Fabricio Coloccini: My bus rides to a brighter life

Ahead of tomorrow's derby, the Newcastle captain tells Martin Hardy of his battle out of poverty, and how he's helping kids off Argentina's streets

This weekend will not begin in the North East until the first bus trundles down Barrack Road at 11.30 tomorrow morning, past the side of the Milburn Stand at St James' Park, heading for the Redheugh Bridge to cross the river Tyne. The slow procession, flanked by police motorbikes and monitored by a police helicopter, will carry around 2,000 Newcastle United fans, some of the way along the Great North Run route, to Sunderland.

Middle-aged, women who should know better, will scream foul-mouthed insults as the convoy rolls along the A1231, their children will stick two fingers up and those travelling from Tyneside will jump and gesticulate inside their transport as if their feet were on fire.

Fabricio Coloccini's story also starts on a bus trip; one neither as short nor as venomous as a 13-mile journey from St James' Park to the Stadium of Light.

Coloccini, Newcastle's Argentine captain, was sent on a bus to find a life, to find a way out of the poverty his family was falling into. Every Friday night after school he would sit on a bus for eight hours to travel from his home in Cordoba all the way to the outskirts of Buenos Aires, a 500-mile trip, to be given football coaching. On Sunday night, he would get back on his bus and sit for eight hours and travel 500 miles back home to his mother.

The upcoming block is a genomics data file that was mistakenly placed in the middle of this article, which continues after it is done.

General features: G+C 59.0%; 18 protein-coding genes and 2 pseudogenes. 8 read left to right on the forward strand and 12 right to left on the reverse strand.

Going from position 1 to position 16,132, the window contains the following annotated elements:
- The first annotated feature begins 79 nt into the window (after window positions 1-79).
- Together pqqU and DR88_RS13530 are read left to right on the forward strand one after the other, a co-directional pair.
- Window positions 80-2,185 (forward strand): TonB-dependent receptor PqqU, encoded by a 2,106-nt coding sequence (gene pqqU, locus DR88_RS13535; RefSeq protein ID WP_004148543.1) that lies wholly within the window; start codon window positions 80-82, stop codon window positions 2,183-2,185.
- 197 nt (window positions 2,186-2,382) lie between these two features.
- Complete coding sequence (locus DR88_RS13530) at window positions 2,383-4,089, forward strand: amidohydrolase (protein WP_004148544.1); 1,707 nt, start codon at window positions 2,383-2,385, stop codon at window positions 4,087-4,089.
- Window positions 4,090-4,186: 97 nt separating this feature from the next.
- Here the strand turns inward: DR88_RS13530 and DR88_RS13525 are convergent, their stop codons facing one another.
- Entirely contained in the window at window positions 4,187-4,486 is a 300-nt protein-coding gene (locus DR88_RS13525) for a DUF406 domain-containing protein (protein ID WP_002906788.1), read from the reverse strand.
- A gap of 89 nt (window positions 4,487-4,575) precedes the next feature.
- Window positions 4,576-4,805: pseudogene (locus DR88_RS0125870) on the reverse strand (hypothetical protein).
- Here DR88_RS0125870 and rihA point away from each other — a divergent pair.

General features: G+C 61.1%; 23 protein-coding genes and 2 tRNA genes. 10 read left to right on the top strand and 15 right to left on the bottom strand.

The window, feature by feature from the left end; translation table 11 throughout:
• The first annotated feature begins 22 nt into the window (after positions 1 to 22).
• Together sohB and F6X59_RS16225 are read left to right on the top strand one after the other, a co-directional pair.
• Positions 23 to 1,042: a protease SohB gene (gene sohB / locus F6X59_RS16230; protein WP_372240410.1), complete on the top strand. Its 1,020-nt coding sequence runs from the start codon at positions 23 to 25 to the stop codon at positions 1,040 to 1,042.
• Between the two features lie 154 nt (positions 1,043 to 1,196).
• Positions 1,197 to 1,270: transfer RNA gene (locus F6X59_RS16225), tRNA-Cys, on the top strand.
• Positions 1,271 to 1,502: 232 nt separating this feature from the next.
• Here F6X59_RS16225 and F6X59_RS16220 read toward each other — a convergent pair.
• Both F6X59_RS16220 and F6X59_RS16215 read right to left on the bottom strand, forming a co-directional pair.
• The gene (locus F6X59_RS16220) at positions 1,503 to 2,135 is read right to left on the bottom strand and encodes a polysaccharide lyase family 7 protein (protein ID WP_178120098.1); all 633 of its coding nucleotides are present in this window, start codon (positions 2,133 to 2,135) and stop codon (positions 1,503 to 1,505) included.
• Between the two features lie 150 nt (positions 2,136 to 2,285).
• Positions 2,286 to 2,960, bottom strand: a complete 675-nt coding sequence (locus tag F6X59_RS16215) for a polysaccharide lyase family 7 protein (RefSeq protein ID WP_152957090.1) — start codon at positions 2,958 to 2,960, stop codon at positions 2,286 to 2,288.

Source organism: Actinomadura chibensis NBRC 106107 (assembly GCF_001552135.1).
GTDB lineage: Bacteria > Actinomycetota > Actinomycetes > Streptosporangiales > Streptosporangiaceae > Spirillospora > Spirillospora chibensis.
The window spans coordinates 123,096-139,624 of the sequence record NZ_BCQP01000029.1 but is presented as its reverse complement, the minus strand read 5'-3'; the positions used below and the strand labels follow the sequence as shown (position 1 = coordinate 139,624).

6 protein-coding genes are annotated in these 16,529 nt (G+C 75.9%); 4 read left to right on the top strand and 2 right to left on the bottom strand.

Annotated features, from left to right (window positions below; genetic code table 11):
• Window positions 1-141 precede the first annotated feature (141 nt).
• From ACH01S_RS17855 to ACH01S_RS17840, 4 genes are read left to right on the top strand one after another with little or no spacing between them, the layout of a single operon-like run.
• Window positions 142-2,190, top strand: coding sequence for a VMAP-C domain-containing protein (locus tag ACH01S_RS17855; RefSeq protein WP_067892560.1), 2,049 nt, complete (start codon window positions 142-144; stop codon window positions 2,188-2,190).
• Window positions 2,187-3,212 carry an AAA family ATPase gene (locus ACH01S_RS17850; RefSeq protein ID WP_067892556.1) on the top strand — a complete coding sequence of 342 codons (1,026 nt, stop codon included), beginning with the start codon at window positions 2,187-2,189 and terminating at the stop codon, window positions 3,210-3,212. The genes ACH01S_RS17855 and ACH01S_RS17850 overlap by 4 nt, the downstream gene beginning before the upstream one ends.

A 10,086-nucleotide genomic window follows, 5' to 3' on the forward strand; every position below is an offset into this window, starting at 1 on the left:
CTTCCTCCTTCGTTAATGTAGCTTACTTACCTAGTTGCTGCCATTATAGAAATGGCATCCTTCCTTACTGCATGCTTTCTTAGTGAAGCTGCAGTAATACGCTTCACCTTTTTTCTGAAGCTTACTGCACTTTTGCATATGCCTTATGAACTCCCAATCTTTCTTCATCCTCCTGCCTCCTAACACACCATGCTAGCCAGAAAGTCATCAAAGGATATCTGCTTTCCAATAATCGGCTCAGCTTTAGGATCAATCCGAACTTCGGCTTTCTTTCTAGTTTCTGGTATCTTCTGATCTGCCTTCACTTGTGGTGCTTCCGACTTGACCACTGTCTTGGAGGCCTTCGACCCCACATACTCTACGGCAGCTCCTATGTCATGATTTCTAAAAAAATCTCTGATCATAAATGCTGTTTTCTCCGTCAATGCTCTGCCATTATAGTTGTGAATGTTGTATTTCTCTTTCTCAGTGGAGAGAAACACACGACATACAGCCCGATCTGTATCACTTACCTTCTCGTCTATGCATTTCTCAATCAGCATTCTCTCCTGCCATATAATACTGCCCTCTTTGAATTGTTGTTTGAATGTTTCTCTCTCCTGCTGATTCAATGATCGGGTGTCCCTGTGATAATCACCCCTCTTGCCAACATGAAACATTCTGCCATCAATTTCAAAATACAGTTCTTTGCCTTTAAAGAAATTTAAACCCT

It was Ramon Maddoni who sent him there, to train with Argentinos Juniors. Maddoni – now chairman of the Boca Juniors youth academy – set in place the moral centre to build first a man, and then a footballer. It is reassuring to hear Coloccini say he will never let his children forget their good fortune to have a Premier League footballer as their father.

"I had both situations as a child," he says as we sit in the video room tucked away inside Newcastle's Benton training ground. "My father, Osvaldo, played football. In that period we had a good life, it was nice. When he finished, in that period we had problems. It is nice when I look back now because I have lived both; when I had and when I did not have. There was a period in my life when I didn't know if I would have a dinner. I will never forget that. It was difficult.